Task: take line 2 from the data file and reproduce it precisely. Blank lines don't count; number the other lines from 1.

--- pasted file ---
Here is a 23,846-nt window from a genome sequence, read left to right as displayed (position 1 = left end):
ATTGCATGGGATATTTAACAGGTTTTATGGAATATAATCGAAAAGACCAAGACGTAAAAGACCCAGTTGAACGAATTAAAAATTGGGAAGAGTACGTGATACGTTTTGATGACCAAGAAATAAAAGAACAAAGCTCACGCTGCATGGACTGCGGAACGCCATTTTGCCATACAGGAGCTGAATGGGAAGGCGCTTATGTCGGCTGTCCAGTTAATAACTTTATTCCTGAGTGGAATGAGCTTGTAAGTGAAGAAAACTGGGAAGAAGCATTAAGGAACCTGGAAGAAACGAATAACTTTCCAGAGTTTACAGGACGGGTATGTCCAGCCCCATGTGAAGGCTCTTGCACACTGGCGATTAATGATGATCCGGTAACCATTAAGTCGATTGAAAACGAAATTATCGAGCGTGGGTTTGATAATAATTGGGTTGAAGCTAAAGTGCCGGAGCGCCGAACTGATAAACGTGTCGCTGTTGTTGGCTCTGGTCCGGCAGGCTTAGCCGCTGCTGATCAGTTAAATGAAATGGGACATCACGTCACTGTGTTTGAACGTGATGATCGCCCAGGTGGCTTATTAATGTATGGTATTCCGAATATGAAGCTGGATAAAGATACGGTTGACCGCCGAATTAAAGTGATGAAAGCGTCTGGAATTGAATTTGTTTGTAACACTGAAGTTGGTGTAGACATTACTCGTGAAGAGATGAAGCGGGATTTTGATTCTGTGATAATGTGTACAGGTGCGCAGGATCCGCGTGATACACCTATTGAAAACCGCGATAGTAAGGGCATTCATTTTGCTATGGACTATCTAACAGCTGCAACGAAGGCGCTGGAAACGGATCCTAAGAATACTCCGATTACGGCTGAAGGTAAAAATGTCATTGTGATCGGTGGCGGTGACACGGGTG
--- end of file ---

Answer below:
ATTGCATGGGATATTTAACAGGTTTTATGGAATATAATCGAAAAGACCAAGACGTAAAAGACCCAGTTGAACGAATTAAAAATTGGGAAGAGTACGTGATACGTTTTGATGACCAAGAAATAAAAGAACAAAGCTCACGCTGCATGGACTGCGGAACGCCATTTTGCCATACAGGAGCTGAATGGGAAGGCGCTTATGTCGGCTGTCCAGTTAATAACTTTATTCCTGAGTGGAATGAGCTTGTAAGTGAAGAAAACTGGGAAGAAGCATTAAGGAACCTGGAAGAAACGAATAACTTTCCAGAGTTTACAGGACGGGTATGTCCAGCCCCATGTGAAGGCTCTTGCACACTGGCGATTAATGATGATCCGGTAACCATTAAGTCGATTGAAAACGAAATTATCGAGCGTGGGTTTGATAATAATTGGGTTGAAGCTAAAGTGCCGGAGCGCCGAACTGATAAACGTGTCGCTGTTGTTGGCTCTGGTCCGGCAGGCTTAGCCGCTGCTGATCAGTTAAATGAAATGGGACATCACGTCACTGTGTTTGAACGTGATGATCGCCCAGGTGGCTTATTAATGTATGGTATTCCGAATATGAAGCTGGATAAAGATACGGTTGACCGCCGAATTAAAGTGATGAAAGCGTCTGGAATTGAATTTGTTTGTAACACTGAAGTTGGTGTAGACATTACTCGTGAAGAGATGAAGCGGGATTTTGATTCTGTGATAATGTGTACAGGTGCGCAGGATCCGCGTGATACACCTATTGAAAACCGCGATAGTAAGGGCATTCATTTTGCTATGGACTATCTAACAGCTGCAACGAAGGCGCTGGAAACGGATCCTAAGAATACTCCGATTACGGCTGAAGGTAAAAATGTCATTGTGATCGGTGGCGGTGACACGGGTG